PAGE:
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In Bhötia Territory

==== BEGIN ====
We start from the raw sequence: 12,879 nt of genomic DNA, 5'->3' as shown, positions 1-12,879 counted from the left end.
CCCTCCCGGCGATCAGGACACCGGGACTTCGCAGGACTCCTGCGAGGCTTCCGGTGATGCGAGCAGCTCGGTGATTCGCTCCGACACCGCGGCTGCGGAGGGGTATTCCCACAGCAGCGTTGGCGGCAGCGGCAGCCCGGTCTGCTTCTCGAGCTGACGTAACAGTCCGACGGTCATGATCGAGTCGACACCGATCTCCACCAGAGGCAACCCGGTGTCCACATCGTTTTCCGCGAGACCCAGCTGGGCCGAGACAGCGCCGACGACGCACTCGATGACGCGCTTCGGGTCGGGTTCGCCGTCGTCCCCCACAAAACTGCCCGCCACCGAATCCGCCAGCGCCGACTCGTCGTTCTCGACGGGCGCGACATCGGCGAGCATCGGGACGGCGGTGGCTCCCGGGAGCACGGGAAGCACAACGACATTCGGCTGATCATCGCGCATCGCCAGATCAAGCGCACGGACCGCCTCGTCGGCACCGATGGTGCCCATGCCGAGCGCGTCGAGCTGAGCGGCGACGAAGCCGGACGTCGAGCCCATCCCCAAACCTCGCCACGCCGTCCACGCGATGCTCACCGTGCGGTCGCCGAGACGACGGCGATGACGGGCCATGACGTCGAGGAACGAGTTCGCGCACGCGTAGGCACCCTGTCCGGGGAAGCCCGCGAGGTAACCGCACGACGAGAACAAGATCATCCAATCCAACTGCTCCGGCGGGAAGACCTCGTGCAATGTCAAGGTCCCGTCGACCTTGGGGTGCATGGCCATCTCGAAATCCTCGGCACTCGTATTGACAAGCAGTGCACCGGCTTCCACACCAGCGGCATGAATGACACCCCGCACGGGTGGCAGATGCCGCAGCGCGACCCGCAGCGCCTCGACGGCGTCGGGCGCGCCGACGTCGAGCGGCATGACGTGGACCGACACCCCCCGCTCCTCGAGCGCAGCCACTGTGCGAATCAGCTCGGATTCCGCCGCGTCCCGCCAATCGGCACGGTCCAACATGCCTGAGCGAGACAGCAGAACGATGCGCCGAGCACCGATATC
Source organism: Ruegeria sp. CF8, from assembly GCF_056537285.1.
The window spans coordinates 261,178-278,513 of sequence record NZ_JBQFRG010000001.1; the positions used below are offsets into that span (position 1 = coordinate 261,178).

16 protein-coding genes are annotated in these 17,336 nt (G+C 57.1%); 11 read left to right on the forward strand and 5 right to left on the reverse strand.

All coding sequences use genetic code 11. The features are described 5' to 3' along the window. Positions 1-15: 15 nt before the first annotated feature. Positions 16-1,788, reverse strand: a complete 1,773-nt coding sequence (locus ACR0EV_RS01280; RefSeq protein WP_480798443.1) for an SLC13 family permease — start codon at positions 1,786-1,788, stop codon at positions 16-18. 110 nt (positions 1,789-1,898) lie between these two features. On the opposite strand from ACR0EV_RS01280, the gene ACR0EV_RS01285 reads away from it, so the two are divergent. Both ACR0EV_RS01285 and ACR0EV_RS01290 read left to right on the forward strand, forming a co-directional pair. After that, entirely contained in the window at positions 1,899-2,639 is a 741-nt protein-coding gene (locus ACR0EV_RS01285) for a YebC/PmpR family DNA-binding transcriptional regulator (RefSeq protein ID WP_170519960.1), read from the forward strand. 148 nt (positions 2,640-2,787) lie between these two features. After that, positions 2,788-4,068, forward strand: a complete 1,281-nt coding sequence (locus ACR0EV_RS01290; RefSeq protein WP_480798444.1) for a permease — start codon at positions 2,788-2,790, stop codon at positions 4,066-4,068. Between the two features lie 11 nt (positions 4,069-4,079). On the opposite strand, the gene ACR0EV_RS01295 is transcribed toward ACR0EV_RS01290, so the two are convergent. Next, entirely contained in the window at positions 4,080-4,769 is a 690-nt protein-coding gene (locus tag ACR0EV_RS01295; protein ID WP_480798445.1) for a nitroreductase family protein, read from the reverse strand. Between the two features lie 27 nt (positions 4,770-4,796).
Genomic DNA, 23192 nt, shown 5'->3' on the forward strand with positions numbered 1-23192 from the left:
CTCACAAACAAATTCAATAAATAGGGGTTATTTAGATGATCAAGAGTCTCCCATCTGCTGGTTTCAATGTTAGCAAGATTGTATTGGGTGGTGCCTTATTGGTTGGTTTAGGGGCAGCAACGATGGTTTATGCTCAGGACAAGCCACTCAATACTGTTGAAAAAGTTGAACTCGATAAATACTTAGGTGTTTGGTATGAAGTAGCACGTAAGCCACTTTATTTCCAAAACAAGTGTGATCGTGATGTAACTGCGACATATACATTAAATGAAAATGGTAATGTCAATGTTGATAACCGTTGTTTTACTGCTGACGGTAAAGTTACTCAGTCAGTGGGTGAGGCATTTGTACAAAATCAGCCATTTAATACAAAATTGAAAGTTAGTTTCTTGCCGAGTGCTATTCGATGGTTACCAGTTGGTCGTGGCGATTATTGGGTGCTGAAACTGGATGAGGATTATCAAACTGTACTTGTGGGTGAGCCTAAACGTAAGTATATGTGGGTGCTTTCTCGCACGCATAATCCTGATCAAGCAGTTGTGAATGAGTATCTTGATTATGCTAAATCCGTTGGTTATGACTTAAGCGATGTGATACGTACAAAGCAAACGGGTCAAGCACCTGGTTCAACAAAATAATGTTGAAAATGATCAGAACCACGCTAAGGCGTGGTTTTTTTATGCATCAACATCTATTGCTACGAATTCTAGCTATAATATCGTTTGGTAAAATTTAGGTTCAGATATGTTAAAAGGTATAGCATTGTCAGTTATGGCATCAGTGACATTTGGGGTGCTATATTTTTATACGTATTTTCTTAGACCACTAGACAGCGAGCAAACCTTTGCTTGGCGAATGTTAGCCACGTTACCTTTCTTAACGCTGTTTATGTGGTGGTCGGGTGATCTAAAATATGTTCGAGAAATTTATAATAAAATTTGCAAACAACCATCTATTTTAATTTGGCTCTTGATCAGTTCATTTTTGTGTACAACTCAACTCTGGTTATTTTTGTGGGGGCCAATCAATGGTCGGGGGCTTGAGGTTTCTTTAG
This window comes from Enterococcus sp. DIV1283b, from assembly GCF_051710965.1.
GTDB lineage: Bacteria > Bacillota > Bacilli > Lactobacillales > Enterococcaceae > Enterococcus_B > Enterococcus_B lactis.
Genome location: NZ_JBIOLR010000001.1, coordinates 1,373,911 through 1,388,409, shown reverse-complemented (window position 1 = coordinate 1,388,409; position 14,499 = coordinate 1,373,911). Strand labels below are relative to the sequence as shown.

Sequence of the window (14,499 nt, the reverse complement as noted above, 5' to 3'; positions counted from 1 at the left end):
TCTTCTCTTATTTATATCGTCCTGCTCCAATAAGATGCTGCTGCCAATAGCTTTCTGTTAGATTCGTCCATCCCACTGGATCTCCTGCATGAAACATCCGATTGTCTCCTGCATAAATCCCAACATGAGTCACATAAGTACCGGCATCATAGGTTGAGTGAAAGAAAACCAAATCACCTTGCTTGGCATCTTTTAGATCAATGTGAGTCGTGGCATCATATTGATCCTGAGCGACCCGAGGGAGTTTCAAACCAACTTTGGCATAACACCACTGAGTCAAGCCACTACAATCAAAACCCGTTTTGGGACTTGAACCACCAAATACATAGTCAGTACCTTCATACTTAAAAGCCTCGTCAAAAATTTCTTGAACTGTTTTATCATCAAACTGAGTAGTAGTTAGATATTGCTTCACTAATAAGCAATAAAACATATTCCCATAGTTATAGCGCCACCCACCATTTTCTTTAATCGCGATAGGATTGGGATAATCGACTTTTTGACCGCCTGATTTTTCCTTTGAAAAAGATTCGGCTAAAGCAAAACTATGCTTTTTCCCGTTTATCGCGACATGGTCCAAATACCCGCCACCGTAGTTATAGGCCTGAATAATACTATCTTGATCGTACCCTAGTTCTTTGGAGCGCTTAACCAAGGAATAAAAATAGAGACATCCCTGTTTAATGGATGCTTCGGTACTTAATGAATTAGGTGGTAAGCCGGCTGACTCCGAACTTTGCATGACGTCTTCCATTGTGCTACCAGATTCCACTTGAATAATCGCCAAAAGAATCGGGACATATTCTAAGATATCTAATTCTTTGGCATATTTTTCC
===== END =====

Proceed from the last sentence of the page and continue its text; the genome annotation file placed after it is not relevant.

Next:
In the village of Muchu, I scramble up a steeply pitched slope, and then climb a network of rough-hewn timber ladders through a maze of ochre adobe buildings reminiscent of the cliff dwellings at Mesa Verde and Canyon de Chelly. There are more than just physical similarities between the Bhötia—Tibetans who settled on the southern watershed of the Himalaya—and the so-called “indigenous” people of North America. In Neolithic times, it is believed these nomads roamed the high Asian plateau before venturing across a land bridge spanning the Bering Strait to settle in ice-free canyons of what is now the American Southwest. According to Peter Gold, an anthropologist who works with the Navajo in Chinle, Arizona, Tibetans also share art, architecture, and spiritual beliefs with the Anasazi—or “ancient ones”—whose animistic practices were similar to the shamanic Bön-po of the Zhang-Zhung Kingdom.
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